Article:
Saving on copper

Last week I provided just one example of how variable speed, constant pressure systems aren’t always about constant pressure. Specifically, I showed how a variable speed controller can extend system life. My example was an older system that was getting heavy usage (and cycling) with an irrigation system.

Here’s a slightly different example. I’ve never given a seminar or presentation on constant pressure systems without someone asking, “How much do they cost?” Although I can usually provide a ballpark list price and refer them back to the distributor for their pricing, my answer is “it depends.” The reason is that although there is additional cost associated with a variable speed drive, there can also be some significant savings that offset this cost.

The example cited most often is being able to use a small tank. However, an overlooked, sometimes far more significant savings can be obtained because of the smaller cable required. Here’s why … Regardless if the input is single- or three- phase, most VFDs generate a three-phase output voltage (Franklin Electric’s MonoDrive and SubDrive2W are notable exceptions). So, we use a three-phase motor, and for the same horsepower, the current (amp) carrying requirements are smaller for a three-phase motor than for a single-phase. Therefore, in many installations, we can go with a smaller gauge of drop cable if it’s three-phase.

Here’s an example: Let’s say you’ve got a 3 horsepower system with a total cable run of 500 feet. From the single-phase cable charts on page 11 of the AIM Manual, #8 is only good for 470 feet. So, to ensure adequate voltage to a single-phase 3 horsepower motor, you’re going to need #6, which is good for 750 feet.

However, it we use a SubDrive 150 and a 3-phase motor, we use the three-phase charts on page 16 of the AIM Manual. In this case, #10 is good for 620’. So, by adding a VFD into the system, we’ve gone from 500 feet of #6 cable to 500 feet of #10 cable.

Now, with the price of copper, and therefore drop cable, these days, your savings on 500 feet of #10 versus #6 cable will be very significant, probably in the hundreds of dollars. In some cases, you may even save money with a VFD.

This is just one example. But, the point is that whenever you bidding a job, it’s a good idea to run the scenario above. You may be surprised at how little the difference is between the system cost of a conventional system and a variable speed system. And, once again, you’ll have all the benefits of constant pressure.

It’s not always about the pressure

Last week, I argued that the real competition for variable speed, constant pressure water systems isn’t similar products from competitors, but conventional systems. I also mentioned that some contractors are having remarkable success selling constant pressure systems against conventional systems.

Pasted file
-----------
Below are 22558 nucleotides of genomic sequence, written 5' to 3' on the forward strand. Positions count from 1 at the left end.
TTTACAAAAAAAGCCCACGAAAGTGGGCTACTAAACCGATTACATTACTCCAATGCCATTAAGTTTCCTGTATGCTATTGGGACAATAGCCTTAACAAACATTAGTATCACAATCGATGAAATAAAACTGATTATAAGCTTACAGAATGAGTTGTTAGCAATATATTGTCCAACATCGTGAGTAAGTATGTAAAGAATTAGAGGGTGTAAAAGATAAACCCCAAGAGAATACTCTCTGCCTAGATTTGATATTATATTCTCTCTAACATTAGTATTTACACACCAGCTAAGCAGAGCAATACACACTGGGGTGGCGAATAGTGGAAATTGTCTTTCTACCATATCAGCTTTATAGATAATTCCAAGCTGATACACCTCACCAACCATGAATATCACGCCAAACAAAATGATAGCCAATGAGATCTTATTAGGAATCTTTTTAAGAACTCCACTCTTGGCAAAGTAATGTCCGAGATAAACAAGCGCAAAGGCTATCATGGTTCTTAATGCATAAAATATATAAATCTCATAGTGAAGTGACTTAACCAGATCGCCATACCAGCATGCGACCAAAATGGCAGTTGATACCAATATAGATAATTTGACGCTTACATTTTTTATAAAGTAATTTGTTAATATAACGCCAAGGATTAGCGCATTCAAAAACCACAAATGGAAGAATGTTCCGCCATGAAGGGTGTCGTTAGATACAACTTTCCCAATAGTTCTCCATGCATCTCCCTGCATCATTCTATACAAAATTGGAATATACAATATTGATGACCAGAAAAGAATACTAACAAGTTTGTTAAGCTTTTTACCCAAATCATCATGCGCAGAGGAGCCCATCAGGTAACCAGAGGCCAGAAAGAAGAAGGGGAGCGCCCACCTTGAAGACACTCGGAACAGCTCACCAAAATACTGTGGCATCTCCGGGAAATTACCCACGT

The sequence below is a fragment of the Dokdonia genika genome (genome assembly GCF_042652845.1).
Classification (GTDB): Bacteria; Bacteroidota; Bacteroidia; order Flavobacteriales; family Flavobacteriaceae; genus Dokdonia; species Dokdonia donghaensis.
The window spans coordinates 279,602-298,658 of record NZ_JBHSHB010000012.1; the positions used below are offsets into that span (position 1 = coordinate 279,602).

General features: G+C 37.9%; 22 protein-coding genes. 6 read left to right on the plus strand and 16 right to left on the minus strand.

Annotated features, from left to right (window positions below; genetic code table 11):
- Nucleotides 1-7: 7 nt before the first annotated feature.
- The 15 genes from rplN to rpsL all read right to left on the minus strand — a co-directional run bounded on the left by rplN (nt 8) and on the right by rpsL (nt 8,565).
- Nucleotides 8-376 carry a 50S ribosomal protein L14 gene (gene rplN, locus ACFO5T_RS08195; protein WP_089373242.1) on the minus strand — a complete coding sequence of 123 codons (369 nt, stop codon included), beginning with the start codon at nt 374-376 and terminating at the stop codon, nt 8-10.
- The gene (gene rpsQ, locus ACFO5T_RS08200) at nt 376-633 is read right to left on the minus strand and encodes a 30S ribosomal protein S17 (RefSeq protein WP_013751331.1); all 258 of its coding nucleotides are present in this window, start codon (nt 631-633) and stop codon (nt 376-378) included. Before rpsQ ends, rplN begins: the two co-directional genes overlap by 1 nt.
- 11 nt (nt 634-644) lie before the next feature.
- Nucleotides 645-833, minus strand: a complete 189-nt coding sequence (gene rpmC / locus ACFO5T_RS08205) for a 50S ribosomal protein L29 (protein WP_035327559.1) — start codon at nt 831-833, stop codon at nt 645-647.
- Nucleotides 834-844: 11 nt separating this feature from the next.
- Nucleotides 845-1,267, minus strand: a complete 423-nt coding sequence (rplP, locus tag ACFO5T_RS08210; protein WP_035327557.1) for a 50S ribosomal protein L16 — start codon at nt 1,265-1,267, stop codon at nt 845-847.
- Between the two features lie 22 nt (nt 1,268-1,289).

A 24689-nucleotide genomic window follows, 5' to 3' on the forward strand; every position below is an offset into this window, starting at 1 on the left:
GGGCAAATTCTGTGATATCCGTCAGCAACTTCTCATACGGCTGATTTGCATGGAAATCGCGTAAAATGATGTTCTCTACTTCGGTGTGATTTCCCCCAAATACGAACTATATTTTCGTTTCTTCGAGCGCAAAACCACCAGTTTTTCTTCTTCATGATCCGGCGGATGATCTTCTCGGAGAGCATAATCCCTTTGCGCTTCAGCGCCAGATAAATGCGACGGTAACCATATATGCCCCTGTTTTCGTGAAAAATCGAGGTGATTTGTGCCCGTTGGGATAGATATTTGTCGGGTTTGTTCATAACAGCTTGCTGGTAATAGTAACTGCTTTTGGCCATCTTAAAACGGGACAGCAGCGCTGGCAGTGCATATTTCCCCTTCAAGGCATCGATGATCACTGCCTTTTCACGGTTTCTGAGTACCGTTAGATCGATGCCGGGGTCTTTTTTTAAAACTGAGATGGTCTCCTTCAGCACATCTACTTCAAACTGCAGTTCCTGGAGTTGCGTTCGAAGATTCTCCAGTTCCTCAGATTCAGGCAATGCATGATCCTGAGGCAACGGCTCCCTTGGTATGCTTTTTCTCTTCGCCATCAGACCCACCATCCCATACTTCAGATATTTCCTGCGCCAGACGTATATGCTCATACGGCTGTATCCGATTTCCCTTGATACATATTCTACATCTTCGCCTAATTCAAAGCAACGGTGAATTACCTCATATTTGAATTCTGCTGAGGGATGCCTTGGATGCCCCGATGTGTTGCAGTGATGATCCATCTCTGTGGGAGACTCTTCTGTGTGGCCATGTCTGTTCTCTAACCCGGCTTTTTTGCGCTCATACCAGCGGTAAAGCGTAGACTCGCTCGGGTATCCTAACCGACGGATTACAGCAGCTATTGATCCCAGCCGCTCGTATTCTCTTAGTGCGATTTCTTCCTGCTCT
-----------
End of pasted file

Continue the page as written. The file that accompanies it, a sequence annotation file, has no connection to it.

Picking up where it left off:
In many cases, the key to this success has been finding niches for variable speed products. Interestingly, some of these niches have nothing to do with constant pressure.

A great example is using a variable speed controller to extend system life. Here’s the scenario: the homeowner has an older system, say ten to fifteen years old. There are a lot of those out there. The home has an irrigation system, and the water system gets heavy usage, cycling many times each day. Today, everything is still working fine, but given the age of what’s downhole, you’re going to have to pull and replace the pump sometime in the next few years. It could be tomorrow or in another ten years. Either way, in the scheme of things, this is one of the more expensive scenarios for the homeowner.

Here’s where variable speed comes in. Like most mechanical and electrical things, pumps and motors want to start and just run. They don’t like starting and stopping, and we properly size systems to minimize this. However, anytime we can reduce the cycling of a system, we can extend the life of that system. Franklin Electric, along with a few other manufacturers, now offers controllers that can be retrofitted into existing systems. So, without pulling the pump and in just a few minutes, this system can be retrofitted with a variable speed controller that will always match output to water demand. As a result, during the irrigation cycle, the pump will do exactly that … just come on and operate continuously at the right speed, thereby eliminating the cycling. Bottom line is that we’ve probably extended the life of that pump.